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Coastal Lagoons and Climate Change: Ecological and Social Remifications in U.S. Atlantic and Gulf Coast Ecosystems


Lagoons are highly productive coastal features that provide a range of
natural services that society values. Their setting within the coastal
landscape leaves them especially vulnerable to profound physical,
ecological, and associated societal disturbance from global climate
change. Expected shifts in physical and ecological characteristics range
from changes in flushing regime, freshwater inputs, and water chemistry
to complete inundation and loss and the concomitant loss of natural and
human communities. Therefore, managing coastal lagoons in the context of
global climate change is critical. Although management approaches will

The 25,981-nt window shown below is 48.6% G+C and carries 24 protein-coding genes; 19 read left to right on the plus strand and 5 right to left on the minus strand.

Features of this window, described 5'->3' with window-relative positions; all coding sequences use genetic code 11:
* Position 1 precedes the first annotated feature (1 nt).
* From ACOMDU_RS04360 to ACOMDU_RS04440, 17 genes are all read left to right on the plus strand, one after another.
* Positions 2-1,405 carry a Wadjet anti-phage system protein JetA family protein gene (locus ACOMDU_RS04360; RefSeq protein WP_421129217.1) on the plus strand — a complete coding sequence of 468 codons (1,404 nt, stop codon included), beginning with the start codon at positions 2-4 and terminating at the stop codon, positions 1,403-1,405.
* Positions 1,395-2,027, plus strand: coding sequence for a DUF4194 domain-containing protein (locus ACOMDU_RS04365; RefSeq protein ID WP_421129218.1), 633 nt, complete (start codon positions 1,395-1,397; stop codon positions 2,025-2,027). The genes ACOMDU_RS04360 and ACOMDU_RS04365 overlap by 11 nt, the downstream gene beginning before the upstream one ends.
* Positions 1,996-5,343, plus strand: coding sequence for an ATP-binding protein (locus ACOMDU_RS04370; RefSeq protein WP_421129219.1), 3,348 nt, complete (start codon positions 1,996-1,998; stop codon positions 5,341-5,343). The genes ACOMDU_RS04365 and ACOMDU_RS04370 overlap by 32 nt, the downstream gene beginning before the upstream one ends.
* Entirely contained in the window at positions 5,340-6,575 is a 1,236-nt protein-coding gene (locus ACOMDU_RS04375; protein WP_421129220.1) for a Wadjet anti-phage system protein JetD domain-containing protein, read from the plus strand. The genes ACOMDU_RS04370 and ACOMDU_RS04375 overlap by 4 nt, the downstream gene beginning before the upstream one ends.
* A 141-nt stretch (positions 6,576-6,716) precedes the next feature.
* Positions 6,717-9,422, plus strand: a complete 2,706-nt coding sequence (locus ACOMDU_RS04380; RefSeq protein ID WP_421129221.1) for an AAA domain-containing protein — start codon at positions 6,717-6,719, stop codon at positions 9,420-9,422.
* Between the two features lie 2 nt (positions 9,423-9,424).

vary depending on local conditions and cultural norms, all management
scenarios will need to be nimble and to make full use of the spectrum of
values through which society views these unique ecosystems. We propose
that this spectrum includes pragmatic, scholarly, aesthetic, and tacit
categories of value. Pragmatic values such as fishery or tourism revenue
are most easily quantified and are therefore more likely to be
considered in management strategies. In contrast, tacit values such as a
sense of place are more difficult to quantify and therefore more likely
to be left out of explicit management justifications. However, tacit
values are the most influential to stakeholder involvement because they
both derive from and shape individual experiences and beliefs. Tacit
values underpin all categories of social values that we describe and can
be expected to have a strong influence over human behavior. The
articulation and inclusion of the full spectrum of values, especially
tacit values, will facilitate and support nimble adaptive management of
coastal lagoon ecosystems in the context of global climate change.